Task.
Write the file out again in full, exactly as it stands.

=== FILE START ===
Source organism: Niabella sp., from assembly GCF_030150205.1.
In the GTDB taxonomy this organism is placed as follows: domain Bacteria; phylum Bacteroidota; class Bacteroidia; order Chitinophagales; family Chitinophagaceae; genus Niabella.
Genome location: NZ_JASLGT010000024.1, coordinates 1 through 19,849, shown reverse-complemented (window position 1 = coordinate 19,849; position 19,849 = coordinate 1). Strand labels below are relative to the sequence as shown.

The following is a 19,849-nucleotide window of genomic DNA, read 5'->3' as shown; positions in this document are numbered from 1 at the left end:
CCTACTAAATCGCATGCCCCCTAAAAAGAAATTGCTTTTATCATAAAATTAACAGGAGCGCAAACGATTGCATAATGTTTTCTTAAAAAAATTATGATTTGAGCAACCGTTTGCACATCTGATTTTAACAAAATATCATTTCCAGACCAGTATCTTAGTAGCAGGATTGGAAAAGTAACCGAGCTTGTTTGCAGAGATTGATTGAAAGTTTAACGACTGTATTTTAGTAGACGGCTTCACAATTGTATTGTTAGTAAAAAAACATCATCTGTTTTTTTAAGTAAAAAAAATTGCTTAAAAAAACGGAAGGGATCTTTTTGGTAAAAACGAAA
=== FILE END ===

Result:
Source organism: Niabella sp., from assembly GCF_030150205.1.
In the GTDB taxonomy this organism is placed as follows: domain Bacteria; phylum Bacteroidota; class Bacteroidia; order Chitinophagales; family Chitinophagaceae; genus Niabella.
Genome location: NZ_JASLGT010000024.1, coordinates 1 through 19,849, shown reverse-complemented (window position 1 = coordinate 19,849; position 19,849 = coordinate 1). Strand labels below are relative to the sequence as shown.

The following is a 19,849-nucleotide window of genomic DNA, read 5'->3' as shown; positions in this document are numbered from 1 at the left end:
CCTACTAAATCGCATGCCCCCTAAAAAGAAATTGCTTTTATCATAAAATTAACAGGAGCGCAAACGATTGCATAATGTTTTCTTAAAAAAATTATGATTTGAGCAACCGTTTGCACATCTGATTTTAACAAAATATCATTTCCAGACCAGTATCTTAGTAGCAGGATTGGAAAAGTAACCGAGCTTGTTTGCAGAGATTGATTGAAAGTTTAACGACTGTATTTTAGTAGACGGCTTCACAATTGTATTGTTAGTAAAAAAACATCATCTGTTTTTTTAAGTAAAAAAAATTGCTTAAAAAAACGGAAGGGATCTTTTTGGTAAAAACGAAA